Nanocrystals of semiconductor materials, known as quantum dots, emit a bright glow of a pure color when they’re excited by light or an applied voltage. Some materials scientists have started to exploit these brilliant particles for use in displays as components of light-emitting diodes. Now researchers have found that the nature of the crystal lattices within certain quantum dots dictates how efficiently the particles emit photons when excited (J. Phys. Chem. Lett. 2013, DOI: 10.1021/jz401958u). By tweaking the lattices, the scientists could improve the quantum dots’ efficiencies, which persisted when the dots were integrated into LEDs.
One popular type of quantum dot is a particle with a core made from one material surrounded by a shell of another semiconductor. Quantum dots with thin shells have high quantum yields, the chance that an excited particle emits a photon. Although some types of thin-shell particles have yields near 100%, they tend to lose their efficiency once they’re integrated into a device, making them unattractive for commercialization. The nanocrystals with thick shells have historically had relatively low quantum yields, but they don’t experience a drop in efficiency in devices. So researchers looking to make more efficient quantum dot devices, such as LEDs, have tried to find ways to increase the thick-shell particles’ quantum yields.
Ranjani Viswanatha, a chemist at the Jawaharlal Nehru Centre for Advanced Scientific Research, in India, and her colleagues wanted to explore how the crystal structure of quantum dots affected their quantum yields. They studied dots containing a core of cadmium selenide (CdSe) and a surrounding shell of cadmium sulfide (CdS). Since the crystal structures of CdSe and CdS don’t perfectly line up, there is usually a sharp boundary between the core and the shell of these particles. Previous calculations based on computational models of the particles suggested that a less abrupt transition between the two crystal lattices would lead to higher quantum yields. Viswanatha and her team decided to modify the surfaces of their cadmium selenide cores to look for surfaces that produced high quantum yields.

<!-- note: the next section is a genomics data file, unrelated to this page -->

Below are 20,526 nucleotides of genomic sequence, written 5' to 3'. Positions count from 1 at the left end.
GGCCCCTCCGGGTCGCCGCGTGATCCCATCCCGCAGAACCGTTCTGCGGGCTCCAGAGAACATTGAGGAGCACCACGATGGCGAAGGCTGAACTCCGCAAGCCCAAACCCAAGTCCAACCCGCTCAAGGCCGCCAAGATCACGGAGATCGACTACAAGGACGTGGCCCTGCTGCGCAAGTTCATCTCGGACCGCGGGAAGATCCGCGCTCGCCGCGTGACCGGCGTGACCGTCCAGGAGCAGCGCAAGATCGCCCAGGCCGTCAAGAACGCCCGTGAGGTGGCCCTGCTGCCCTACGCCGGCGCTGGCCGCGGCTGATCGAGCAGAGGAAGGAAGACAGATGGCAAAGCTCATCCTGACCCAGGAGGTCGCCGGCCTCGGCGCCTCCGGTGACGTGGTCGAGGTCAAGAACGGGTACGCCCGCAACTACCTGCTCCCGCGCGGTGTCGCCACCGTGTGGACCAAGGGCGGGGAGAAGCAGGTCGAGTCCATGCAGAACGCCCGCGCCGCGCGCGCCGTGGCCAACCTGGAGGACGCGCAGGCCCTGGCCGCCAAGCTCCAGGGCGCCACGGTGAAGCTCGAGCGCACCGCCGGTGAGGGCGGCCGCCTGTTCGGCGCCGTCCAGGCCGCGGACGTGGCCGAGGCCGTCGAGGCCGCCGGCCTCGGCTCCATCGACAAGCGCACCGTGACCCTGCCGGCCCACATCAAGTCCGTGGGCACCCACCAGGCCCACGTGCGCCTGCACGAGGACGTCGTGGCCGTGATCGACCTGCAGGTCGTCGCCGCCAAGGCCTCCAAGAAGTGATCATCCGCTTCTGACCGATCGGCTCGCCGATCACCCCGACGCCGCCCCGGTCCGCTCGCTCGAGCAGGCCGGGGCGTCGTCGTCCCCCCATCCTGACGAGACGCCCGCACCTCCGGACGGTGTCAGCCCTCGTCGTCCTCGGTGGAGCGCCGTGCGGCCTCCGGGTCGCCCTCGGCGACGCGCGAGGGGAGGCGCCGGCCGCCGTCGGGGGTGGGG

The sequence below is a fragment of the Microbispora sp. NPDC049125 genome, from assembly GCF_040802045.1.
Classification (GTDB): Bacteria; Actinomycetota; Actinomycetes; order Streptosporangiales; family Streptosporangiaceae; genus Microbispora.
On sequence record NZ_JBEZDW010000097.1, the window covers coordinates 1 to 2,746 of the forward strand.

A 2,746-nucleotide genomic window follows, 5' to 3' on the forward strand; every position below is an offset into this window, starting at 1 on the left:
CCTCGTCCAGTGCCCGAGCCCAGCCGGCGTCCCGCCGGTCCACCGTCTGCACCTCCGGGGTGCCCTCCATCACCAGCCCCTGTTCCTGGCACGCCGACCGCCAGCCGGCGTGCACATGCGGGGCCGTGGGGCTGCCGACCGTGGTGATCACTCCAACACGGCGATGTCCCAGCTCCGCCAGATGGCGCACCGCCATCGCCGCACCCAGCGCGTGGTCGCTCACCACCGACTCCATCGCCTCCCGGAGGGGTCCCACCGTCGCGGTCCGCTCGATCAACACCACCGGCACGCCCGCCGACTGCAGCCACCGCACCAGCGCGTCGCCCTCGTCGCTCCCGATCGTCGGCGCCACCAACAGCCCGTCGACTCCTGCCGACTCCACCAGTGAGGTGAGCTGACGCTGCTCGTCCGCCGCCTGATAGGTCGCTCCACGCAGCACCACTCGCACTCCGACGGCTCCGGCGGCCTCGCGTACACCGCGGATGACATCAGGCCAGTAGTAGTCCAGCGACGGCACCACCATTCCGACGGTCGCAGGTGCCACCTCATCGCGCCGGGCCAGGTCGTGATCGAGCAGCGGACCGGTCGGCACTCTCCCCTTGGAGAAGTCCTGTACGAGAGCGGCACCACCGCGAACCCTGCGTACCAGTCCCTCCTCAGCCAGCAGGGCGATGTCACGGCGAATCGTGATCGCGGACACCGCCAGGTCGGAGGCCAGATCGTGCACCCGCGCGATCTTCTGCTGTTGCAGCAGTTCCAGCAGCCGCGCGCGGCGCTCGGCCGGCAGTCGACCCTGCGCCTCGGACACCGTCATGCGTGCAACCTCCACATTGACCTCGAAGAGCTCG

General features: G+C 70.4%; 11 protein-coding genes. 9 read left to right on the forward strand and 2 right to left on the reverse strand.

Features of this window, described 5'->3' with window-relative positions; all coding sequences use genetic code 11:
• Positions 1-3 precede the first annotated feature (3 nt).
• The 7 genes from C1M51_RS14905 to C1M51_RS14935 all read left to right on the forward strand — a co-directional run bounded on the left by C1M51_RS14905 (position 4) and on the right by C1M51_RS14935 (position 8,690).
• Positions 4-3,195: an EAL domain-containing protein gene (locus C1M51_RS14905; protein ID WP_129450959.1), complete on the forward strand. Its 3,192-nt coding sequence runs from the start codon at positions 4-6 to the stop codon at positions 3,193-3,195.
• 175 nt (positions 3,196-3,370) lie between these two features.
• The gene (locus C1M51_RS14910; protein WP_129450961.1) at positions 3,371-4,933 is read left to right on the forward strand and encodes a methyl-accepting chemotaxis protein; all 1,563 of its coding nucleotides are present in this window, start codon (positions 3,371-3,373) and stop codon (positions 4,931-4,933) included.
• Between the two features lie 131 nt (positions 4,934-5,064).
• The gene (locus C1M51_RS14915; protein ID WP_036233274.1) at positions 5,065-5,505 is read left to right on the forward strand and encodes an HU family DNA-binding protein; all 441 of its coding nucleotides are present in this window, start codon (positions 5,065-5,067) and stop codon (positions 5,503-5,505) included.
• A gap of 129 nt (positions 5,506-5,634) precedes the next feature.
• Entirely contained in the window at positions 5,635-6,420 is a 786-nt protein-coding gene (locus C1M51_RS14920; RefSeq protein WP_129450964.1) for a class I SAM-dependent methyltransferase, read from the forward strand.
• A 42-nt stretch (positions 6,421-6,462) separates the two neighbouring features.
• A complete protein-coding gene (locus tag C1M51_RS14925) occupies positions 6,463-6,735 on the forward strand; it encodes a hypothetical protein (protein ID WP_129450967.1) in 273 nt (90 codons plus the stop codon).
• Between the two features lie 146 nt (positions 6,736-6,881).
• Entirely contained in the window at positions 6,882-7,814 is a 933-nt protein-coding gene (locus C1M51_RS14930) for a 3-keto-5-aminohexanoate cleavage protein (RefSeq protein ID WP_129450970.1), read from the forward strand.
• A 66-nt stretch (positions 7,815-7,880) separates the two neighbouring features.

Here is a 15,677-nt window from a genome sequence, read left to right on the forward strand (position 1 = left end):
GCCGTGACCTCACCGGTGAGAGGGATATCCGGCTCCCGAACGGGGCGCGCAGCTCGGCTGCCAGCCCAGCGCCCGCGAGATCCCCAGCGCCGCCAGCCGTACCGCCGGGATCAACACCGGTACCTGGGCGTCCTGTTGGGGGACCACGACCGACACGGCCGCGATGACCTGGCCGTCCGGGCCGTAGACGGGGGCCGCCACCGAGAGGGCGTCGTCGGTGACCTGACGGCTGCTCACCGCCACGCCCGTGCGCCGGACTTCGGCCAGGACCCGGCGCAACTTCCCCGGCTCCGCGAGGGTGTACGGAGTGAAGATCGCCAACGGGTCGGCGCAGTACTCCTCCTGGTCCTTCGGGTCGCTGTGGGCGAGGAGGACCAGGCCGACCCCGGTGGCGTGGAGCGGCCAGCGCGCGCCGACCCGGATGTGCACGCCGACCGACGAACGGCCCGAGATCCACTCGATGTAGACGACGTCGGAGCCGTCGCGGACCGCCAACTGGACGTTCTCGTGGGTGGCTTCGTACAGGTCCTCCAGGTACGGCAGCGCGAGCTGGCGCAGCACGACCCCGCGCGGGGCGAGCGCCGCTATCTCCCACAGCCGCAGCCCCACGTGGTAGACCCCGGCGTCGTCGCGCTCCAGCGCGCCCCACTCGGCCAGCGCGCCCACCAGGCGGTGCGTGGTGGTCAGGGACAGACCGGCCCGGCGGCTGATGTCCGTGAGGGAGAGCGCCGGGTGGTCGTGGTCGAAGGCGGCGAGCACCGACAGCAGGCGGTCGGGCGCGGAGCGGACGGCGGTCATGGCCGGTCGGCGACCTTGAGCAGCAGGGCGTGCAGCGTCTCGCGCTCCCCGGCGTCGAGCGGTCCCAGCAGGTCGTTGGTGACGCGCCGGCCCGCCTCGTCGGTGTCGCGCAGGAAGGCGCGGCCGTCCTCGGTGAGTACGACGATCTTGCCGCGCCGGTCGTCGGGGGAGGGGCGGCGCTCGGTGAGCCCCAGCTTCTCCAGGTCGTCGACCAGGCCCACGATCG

The researchers made these modifications by allowing for defects to form on the cores’ surfaces, essentially making them rougher. They controlled the process by using various concentrations of surface ligands when synthesizing the CdSe cores.
Unexpectedly, the cores with the most defects created the most desirable boundary with the shell, ultimately leading to the most efficient quantum dots. These defects allowed the crystal lattices to blend together better, enabling a smoother boundary within the quantum dot. “The counterintuitive part of doing this is that you start with a horrible core and end up with a beautiful shell structure,” says Viswanatha.
With the core defects, the nanocrystals’ quantum yields were as high as 94%. Dots with fewer core defects and therefore a more sharp transition between the core and the shell peaked at only 40%.
Traditionally, when researchers make quantum dot LEDs, they add a layer of a material that injects electrons into the dots. This electron injection compensates for low quantum yields and improves the devices’ performance. But when Viswanatha and her group made LEDs with their quantum dots, they didn’t need this extra material. Their devices emitted just as much light with the same amount of power as LEDs made with the electron-injecting material and quantum dots with abrupt core-shell boundaries.
Seth Coe-Sullivan, founder and chief technology officer of QD Vision, a company in Lexington, Mass., that makes quantum-dot-based products, says the group has provided valuable data on how the internal structure of the quantum dots affects their light-emitting properties. He says the field, surprisingly, “only lightly explored” the topic before this.